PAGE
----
Larry Summers will not be the 15th Chairman of the Federal Reserve. Because you have a rich and full life without keeping track of who’s in and who’s out in Washington, DC, you might not have known that Larry Summers was being considered for the post of Fed Chairman, but he was. How do I know that he will not be Chairman of the Fed? Because he has withdrawn his name from consideration.
Larry Summers will not be the 15th Chairman of the Federal Reserve.
Because you have a rich and full life without keeping track of who’s in and who’s out in Washington, DC, you might not have known that Larry Summers was being considered for the post of Fed Chairman, but he was.
How do I know that he will not be Chairman of the Fed? Because he has withdrawn his name from consideration.
A bit of background.
According to the Fed’s webpage:
“The Federal Reserve System is the central bank of the United States. It was founded by Congress in 1913 to provide the nation with a safer, more flexible, and more stable monetary and financial system. Over the years, its role in banking and the economy has expanded.”
We can only imagine the amount of coffee that came shooting out of the noses of the Governors when they read that last line.
In any event, the whole system was revised in 1933 as a result of the Great Depression, and then amended in 1935 to form the Board of Governors as it is still constituted.
The first Chairman of the Fed was a man named Marriner Eccles who remains the only chairman of the officially, if redundantly, named “Board of Governors of the Federal Reserve Board” to have double letters in both his first and last names.
Larry Summers is a product of Washington. He has a Ph.D. in economics from Harvard … I’m waiting for you to finish growling … after graduating from MIT. He was the chief economist for the World Bank, Deputy Treasury Secretary (under Bill Clinton), then Secretary of the Treasury (Clinton), President of Harvard University (a wholly owned subsidiary of the Federal government), then Chairman of the National Economic Council under President Obama.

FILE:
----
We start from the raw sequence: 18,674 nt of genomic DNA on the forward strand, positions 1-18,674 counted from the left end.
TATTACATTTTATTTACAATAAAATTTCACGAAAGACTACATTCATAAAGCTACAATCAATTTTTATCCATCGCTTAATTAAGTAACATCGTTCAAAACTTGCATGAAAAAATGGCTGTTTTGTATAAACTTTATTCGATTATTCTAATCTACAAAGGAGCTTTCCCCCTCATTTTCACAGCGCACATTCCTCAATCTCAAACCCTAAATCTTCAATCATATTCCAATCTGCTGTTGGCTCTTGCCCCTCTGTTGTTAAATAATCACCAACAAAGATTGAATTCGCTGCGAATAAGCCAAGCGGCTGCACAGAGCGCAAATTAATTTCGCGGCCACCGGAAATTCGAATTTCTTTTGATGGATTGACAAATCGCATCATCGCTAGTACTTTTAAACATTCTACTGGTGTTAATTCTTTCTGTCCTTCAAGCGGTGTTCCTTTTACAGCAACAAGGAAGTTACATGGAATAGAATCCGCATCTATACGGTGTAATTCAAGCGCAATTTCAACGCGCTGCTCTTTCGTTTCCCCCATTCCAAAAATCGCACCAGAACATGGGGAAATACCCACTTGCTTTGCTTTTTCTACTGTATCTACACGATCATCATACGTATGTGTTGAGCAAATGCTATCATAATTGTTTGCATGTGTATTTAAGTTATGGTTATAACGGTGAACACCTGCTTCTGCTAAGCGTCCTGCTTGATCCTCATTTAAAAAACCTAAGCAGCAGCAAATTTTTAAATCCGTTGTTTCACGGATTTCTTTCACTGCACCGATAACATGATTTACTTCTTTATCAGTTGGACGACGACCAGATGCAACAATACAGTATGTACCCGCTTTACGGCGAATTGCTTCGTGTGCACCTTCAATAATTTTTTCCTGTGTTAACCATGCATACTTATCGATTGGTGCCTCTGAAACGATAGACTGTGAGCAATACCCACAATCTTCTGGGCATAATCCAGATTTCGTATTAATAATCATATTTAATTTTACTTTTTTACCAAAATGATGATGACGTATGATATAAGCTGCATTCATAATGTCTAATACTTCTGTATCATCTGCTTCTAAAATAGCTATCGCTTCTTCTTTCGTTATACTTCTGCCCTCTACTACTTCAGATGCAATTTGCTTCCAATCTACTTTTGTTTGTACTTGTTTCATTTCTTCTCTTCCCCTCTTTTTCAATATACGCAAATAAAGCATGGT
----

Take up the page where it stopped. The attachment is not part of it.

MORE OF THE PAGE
Going back to that President of Harvard University business, Summers infamously according to the Harvard Crimson, told “an economics conference Friday that the under-representation of female scientists at elite universities may stem in part from "innate” differences between men and women.“
Some – even some women in the room – thought the remarks were taken out of context, but a year later, according to the Boston Globe, "facing a faculty revolt and eroding support from the university’s governing board, [Summers] announced yesterday he will resign, ending the briefest tenure at the Ivy League school’s helm in 144 years.”
The comments have haunted Summers ever since. Call that speech Larry Summers’ “Macaca Moment.”
The current Fed Chairman is Ben Bernanke who was appointed by George W. Bush and re-appointed by Barack Obama. His term ends in January and there is the (now) usual Senate confirmation minefield to get through.
Keep in mind Summers was never nominated but he withdrew his name for consideration because the confirmation process was likely to be “acrimonious.”
Part of the “acrimony” is being caused the next most mentioned name to be the next Fed Chairman is Janet Yellen, currently Vice Chair of the Federal Reserve.
Dr. Yellen got her Ph.D. in economics from Yale (not Harvard). Prior to her current position she was, a member of the Fed Board, the Chair of President Clinton’s Council of Economic Advisors, and was the President of the San Francisco Federal Reserve Bank – thus she has experience at both the regional bank and the Federal Reserve Board levels as well as the rough and tumble of the White House.
I have no idea whether Dr. Yellen would be a good choice or a bad choice; but neither did I know (and I still don’t know) whether Bernanke was a good choice or a bad choice.
Everything I know about economics I get from watching Squawkbox on CNBC in the morning.
Or by talking to Tony Fratto.
The proximate cause for Larry Summers’ having withdrawn his name is three Democrats – Democrats – on the Senate Banking Committee indicated over the weekend that they would have a tough time voting to take his name to the Senate floor.
That would have meant that the White House would have had to lobby Republicans on the committee to vote for Summers and, as you may have heard over the past few weeks, the President is running a little short of political capital right now.
As I Tweeted last night: The toughest thing about the Summers withdrawal letter was having a WH staffer find him, stick it under his nose, and say “sign here.”
Autumn doesn’t official begin until September 21, but yesterday was Summers’ end.
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